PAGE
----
Degenerative disc disease is not a single condition, but rather an umbrella term for a variety of lower back pain symptoms. Patients with degenerative disc disease present with pain in the lower back, which may correlate with radiating numbness or weakness in the lower extremities.
For some patients, these symptoms stem from osteoarthritis and the resultant breakdown of the cartilage that cushions the vertebrae. For others, stenosis causes the spinal canal to narrow and put pressure on the spinal cord. Pressure may also result from the herniating or splitting of an intervertebral disc, which normally protects the vertebrae.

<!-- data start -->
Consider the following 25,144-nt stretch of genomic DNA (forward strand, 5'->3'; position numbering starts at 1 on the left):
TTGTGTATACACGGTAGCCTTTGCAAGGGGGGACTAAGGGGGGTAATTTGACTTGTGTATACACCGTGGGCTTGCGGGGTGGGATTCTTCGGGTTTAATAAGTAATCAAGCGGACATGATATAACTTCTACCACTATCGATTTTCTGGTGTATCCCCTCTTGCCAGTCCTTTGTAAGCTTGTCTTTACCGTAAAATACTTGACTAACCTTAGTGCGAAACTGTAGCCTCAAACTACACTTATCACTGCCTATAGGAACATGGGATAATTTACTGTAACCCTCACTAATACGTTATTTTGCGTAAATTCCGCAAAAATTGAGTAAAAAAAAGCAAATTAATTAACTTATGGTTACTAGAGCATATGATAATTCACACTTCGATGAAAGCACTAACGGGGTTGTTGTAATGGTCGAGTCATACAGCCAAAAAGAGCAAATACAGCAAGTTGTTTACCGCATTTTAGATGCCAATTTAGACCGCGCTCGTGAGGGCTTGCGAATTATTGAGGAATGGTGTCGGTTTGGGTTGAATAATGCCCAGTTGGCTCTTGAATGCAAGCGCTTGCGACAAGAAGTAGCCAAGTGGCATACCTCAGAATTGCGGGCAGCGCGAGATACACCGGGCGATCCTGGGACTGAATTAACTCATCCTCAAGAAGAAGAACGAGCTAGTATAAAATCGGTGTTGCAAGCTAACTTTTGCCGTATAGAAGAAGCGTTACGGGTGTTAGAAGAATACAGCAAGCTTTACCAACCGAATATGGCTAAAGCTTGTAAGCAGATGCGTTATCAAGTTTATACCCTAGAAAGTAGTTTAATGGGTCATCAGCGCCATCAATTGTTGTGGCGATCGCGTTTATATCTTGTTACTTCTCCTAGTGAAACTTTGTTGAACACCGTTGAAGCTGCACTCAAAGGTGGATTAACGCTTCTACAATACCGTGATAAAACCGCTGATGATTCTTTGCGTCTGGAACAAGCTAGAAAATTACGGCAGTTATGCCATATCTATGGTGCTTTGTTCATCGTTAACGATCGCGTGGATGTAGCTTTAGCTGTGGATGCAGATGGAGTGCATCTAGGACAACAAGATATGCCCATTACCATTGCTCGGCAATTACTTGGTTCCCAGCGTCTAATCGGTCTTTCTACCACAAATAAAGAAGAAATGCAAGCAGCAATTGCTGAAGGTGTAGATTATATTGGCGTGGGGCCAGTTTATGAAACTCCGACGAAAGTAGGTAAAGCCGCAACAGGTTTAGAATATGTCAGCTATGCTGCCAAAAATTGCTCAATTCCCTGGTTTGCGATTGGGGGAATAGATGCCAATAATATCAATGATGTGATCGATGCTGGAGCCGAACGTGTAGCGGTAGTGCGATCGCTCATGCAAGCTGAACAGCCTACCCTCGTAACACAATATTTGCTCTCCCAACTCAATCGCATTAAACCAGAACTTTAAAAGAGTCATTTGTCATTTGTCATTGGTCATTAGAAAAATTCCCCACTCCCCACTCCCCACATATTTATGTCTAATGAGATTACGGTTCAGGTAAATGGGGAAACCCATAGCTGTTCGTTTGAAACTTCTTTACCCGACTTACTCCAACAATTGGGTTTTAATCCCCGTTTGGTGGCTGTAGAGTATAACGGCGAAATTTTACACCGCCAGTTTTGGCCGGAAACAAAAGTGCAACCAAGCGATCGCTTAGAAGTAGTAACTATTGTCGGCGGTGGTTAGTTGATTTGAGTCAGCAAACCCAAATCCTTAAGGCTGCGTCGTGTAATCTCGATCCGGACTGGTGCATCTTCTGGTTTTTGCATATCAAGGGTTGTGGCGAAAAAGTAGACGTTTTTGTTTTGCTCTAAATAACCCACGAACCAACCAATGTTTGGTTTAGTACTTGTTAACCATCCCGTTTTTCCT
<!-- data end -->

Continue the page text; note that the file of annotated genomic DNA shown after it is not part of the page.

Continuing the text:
Herniated discs occur when the wear and tear of aging causes cracks in the outer layer of the disc itself, in turn causing the gel-like material inside the disc to leak. The aging process also leads these discs to lose fluid and naturally become narrower, which can make the vertebrae more vulnerable to damage.
Not all patients will experience symptoms as a result of this degeneration, and those who do may not find that the condition worsens after its initial presentation. Many patients find that pain even eases with time, though some will need medication or physical therapy to mediate discomfort. Severely damaged discs may require surgical removal or replacement.